The full Moon is going to get totally eclipsed on the night of February 20 - 21, putting on a gorgeous show as it glides through Earth's shadow. Skywatchers in nearly the entire Western Hemisphere will get an excellent view.
In the Americas, the eclipse happens during convenient evening hours on Wednesday, the 20th, when people are up and about. In the time zones of Europe and West Africa, the eclipse happens during the early-morning hours of Thursday, the 21st.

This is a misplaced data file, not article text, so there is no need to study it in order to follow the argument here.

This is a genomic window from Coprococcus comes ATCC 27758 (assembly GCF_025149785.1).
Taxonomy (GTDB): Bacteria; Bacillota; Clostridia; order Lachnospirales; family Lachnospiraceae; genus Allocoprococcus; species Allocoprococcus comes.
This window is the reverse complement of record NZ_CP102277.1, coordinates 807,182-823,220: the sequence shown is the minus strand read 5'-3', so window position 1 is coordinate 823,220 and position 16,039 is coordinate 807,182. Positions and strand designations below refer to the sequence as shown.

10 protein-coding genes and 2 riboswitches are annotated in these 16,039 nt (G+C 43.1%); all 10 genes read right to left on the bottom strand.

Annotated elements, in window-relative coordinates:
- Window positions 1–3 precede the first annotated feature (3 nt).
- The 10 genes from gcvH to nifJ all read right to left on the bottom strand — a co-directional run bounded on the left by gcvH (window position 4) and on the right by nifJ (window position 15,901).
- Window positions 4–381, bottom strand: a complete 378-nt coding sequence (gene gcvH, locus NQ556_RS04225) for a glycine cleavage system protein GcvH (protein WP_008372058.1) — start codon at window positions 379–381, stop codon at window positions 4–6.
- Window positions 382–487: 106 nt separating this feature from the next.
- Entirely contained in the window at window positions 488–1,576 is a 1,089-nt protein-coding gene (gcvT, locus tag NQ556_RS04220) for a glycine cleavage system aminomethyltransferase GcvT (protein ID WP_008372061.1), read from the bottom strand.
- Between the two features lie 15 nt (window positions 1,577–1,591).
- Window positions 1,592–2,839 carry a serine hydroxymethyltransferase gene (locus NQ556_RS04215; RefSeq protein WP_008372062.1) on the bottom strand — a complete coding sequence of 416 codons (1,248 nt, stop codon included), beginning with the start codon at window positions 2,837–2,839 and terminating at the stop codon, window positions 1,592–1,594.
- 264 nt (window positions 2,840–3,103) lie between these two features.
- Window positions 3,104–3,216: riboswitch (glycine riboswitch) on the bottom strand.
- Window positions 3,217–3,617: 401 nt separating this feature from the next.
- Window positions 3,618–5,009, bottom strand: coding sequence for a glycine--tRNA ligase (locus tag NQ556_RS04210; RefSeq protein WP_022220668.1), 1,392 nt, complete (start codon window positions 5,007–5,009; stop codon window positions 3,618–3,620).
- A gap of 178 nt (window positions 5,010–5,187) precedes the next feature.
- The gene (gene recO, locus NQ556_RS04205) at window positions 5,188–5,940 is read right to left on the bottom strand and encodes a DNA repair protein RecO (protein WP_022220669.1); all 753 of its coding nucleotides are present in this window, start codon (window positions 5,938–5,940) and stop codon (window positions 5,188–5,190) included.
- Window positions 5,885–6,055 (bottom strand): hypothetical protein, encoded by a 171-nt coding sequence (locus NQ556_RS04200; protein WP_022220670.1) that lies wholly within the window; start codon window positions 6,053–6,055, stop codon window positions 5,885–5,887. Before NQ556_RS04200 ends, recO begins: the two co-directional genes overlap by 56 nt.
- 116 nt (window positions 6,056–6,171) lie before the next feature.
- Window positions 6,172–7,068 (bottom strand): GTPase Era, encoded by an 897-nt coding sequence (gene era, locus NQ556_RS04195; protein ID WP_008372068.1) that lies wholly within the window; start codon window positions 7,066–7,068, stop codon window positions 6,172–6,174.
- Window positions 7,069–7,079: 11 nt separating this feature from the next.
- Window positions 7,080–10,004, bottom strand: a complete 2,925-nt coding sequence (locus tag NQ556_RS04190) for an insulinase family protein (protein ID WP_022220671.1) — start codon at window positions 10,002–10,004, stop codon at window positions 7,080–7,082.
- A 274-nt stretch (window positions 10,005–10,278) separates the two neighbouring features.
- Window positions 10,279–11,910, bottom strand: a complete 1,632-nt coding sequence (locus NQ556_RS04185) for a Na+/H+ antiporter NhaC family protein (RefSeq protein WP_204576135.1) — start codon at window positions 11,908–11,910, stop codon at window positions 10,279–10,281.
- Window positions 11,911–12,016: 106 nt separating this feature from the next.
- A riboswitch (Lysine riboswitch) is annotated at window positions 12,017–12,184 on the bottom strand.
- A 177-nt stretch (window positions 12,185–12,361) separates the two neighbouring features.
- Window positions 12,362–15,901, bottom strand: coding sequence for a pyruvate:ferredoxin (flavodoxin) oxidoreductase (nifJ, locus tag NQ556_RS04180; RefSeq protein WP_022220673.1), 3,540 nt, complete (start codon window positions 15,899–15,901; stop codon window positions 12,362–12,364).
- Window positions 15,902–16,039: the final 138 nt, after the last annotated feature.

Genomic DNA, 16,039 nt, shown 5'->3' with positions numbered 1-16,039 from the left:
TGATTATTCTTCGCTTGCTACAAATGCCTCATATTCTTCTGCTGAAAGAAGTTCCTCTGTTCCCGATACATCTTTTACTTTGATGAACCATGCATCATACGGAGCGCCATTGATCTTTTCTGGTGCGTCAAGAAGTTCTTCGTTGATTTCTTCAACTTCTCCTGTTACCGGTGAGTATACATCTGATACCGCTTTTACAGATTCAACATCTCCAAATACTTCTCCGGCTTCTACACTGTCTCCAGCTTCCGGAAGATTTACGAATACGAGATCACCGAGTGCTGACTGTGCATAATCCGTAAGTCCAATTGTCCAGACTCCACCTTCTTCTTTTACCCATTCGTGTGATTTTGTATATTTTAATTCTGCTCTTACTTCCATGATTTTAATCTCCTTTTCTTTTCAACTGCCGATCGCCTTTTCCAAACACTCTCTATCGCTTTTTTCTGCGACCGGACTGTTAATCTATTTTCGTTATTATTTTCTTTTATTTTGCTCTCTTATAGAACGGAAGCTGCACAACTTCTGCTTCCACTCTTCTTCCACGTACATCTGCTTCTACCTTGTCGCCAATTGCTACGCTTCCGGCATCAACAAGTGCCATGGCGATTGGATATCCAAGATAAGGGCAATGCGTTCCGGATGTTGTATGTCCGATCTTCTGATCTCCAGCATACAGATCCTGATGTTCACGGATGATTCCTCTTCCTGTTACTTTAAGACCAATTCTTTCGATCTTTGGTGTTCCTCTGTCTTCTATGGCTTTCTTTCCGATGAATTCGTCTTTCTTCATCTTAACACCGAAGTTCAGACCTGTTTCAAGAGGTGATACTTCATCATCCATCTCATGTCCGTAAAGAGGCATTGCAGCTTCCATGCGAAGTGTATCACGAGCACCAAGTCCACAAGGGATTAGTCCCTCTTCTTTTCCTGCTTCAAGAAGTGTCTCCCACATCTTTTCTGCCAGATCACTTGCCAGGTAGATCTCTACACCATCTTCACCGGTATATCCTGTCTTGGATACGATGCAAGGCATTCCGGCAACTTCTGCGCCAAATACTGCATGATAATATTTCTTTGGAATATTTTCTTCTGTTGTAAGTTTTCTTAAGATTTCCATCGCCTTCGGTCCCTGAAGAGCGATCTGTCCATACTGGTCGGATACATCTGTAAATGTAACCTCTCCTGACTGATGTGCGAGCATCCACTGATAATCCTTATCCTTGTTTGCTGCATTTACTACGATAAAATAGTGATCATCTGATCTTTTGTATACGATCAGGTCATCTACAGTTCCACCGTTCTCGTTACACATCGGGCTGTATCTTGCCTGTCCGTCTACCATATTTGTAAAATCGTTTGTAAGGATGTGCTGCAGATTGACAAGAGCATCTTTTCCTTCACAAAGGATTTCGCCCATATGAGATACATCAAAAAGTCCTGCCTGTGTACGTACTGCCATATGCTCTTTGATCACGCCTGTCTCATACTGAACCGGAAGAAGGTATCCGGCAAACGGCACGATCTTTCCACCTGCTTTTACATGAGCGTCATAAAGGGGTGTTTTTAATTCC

Earth's shadow will totally engulf the Moon from 10:00 to 10:52 p.m. Eastern Standard Time, or 7:00 to 7:52 p.m. Pacific Standard Time, as shown at lower right. The partial phases of the eclipse last for about an hour and a quarter before and after totality.
|©Sky & Telescope / Sean Walker
|Total lunar eclipse
The last sunlit rim of the Moon was about to slip into the Earth's red shadow when Sean Walker of Sky & Telescope magazine took this picture on Aug. 28, 2007. It's easy to take good eclipse shots. Use a long lens and a tripod for your camera if you have an SLR, or just point any digital camera into a telescope. For best results see Sky And Telescope's lunar eclipse photography guide.